Figure 5 shows the correlation functions for the 3 uranium components in different energy intervals. Here we focus on neutron correlation events and remove the gamma rays firstly; there is no gamma peak in Figure 5. The directly transmitted neutrons are the first particles detected by CH2 and then the scattered neutrons and the fission neutrons induced from the uranium components. The correlation function distribution presents a wide range because neutrons move at different velocities. The distribution curves given in Figure 5 show that, as time goes on, the correlation function decreases with the neutron chain reaction progress. Considering the features of the correlation function and compared with the distribution curves after the neutron peak, Figure 5 shows inconsistently in different energy intervals and cannot realize effectively the geometry identification.
To analyze the parameters of 3 uranium components, which have the same enrichment, mass and volume, so they have the same neutron net production. The 3 samples have different geometry, so they have different superficial area. Different superficial areas lead to different neutron leakages. The bigger superficial area has more possibility of stimulating the heavy nuclei and to induce easily more fission. Considering the above, the geometry identification of the 3 samples is very difficult, because there are subtle differences in neutron signals. Even worse, the correlation functions include "real" coincidence and "accidental" coincidence as shown in Figure 6. It is worth noting in Figure 6 that the "accidental" coincidence is chiefly from scatter neutrons which is not conductive to the geometry identification. Unfortunately, the detector just records the neutron counts but cannot pick out the fission neutrons or scatter neutrons. So, the geometry identification is very difficult by the correlation functions simply.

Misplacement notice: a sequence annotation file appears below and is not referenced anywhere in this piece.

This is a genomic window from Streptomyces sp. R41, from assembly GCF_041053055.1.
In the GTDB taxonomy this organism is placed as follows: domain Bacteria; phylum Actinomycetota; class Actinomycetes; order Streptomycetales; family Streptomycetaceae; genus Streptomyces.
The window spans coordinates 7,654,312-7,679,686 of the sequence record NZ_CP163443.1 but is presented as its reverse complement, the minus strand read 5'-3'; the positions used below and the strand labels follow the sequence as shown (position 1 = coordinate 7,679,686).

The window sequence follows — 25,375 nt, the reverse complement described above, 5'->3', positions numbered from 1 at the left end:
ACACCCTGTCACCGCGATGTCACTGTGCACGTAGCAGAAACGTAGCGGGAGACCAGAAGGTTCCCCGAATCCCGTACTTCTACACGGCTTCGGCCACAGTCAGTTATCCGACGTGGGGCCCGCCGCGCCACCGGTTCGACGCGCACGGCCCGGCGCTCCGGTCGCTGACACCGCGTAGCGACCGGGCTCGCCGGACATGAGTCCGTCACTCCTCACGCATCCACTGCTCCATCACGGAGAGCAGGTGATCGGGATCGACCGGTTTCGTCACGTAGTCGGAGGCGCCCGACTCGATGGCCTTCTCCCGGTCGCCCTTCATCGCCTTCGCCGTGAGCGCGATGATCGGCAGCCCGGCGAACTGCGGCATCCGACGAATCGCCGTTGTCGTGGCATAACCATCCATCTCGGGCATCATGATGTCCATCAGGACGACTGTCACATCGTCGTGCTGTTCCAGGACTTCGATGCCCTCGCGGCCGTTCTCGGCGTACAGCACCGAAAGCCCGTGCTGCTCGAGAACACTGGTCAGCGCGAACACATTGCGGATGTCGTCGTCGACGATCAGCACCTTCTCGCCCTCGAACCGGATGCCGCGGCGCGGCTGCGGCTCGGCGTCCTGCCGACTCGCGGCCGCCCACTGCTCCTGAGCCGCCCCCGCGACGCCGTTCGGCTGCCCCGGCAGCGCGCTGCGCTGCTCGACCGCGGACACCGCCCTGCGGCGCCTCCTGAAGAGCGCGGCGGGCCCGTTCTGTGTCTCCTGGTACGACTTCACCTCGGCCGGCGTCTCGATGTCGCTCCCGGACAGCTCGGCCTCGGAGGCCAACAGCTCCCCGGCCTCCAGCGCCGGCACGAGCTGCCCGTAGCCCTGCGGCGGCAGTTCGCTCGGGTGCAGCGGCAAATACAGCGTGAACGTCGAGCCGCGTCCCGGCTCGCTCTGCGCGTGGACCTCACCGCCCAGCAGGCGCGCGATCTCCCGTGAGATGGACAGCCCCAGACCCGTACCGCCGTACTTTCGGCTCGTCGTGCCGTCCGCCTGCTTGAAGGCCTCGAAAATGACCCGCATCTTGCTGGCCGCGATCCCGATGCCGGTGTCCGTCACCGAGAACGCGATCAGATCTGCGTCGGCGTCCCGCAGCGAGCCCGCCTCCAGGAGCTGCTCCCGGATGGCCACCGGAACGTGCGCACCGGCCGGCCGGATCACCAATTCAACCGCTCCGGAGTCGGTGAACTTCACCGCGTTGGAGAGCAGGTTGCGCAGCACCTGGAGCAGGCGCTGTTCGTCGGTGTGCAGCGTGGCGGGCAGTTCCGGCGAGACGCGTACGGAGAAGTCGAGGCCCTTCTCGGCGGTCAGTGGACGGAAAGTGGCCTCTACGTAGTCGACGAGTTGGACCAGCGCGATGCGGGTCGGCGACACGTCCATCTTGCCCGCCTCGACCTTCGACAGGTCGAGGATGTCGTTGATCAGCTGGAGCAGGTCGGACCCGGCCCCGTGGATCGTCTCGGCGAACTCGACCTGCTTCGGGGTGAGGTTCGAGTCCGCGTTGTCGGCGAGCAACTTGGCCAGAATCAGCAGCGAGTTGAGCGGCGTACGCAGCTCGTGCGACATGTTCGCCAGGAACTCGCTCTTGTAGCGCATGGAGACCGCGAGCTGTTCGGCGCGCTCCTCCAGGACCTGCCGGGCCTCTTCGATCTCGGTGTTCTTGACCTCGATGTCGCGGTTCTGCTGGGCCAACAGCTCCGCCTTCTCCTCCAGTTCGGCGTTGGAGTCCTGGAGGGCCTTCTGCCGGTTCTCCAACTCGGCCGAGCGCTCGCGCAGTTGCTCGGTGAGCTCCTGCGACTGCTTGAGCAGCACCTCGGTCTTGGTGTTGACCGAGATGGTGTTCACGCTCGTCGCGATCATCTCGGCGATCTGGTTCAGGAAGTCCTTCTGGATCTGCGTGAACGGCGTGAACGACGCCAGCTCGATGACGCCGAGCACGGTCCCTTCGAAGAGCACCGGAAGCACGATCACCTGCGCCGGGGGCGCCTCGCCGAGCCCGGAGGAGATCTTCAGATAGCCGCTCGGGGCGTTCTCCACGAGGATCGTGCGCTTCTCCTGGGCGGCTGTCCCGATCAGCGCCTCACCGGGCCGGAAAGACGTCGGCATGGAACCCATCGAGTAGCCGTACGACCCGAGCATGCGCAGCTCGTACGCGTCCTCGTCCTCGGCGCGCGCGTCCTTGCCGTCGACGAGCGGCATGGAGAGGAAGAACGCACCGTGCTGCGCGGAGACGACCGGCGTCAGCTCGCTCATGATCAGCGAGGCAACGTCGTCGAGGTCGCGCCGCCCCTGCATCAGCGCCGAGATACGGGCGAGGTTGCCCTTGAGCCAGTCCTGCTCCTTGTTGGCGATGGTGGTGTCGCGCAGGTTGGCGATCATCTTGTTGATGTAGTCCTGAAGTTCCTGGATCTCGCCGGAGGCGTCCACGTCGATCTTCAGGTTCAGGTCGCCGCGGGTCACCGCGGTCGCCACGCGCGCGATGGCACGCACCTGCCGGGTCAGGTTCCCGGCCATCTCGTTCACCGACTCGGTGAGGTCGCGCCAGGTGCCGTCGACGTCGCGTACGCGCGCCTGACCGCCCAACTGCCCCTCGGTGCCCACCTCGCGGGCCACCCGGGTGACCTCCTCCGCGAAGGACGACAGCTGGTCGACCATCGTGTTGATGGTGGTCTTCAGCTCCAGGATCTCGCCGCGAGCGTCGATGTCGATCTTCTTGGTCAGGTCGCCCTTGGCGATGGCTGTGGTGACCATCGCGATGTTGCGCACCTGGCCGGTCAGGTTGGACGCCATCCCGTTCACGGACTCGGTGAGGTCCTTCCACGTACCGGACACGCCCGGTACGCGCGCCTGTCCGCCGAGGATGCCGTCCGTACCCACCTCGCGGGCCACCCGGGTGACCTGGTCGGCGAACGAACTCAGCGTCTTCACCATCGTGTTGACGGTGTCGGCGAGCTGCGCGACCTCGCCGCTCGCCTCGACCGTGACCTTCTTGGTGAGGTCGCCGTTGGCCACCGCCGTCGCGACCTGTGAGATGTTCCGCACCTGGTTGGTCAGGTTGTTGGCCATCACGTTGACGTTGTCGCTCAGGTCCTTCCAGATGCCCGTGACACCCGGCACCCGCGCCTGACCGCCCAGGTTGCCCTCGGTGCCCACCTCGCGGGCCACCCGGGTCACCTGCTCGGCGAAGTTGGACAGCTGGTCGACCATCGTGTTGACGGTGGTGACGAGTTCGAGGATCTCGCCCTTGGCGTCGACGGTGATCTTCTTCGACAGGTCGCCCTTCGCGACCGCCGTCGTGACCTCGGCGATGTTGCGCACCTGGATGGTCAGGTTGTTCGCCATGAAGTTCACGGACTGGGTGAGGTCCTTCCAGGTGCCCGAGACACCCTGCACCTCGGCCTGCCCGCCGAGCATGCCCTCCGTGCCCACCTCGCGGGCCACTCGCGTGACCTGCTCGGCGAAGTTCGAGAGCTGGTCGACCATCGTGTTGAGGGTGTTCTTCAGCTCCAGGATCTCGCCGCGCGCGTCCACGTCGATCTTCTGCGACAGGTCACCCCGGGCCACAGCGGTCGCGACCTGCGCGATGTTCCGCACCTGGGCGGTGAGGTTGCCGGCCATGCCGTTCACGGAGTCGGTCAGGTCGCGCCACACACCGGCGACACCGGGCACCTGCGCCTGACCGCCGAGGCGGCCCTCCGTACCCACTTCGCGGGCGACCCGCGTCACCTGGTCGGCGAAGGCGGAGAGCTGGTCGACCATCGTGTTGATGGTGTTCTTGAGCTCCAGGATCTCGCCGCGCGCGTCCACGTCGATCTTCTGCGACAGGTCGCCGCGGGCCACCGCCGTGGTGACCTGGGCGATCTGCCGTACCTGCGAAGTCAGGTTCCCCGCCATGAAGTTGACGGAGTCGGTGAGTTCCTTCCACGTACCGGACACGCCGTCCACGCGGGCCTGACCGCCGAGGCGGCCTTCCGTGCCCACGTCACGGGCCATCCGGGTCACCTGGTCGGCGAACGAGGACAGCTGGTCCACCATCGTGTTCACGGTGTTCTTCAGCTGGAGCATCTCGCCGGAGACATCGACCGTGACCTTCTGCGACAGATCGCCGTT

3.3. Geometry Identification Model Based on PCA-LSSVM. In order to identify the geometry of uranium components efficiently, we proposed a method combined principal component analysis and least-square support vector machine (PCA-LSSVM) to build an identification model based on the correlation functions of the 3 different geometry properties. In the above research, the correlation functions were divided into different groups with an energy interval of 0.1 MeV. The sample number of each geometry property was 21. So 21 x 3 = 63 groups of correlation functions were obtained. The 63 groups of correlation functions were shown in Figure 7.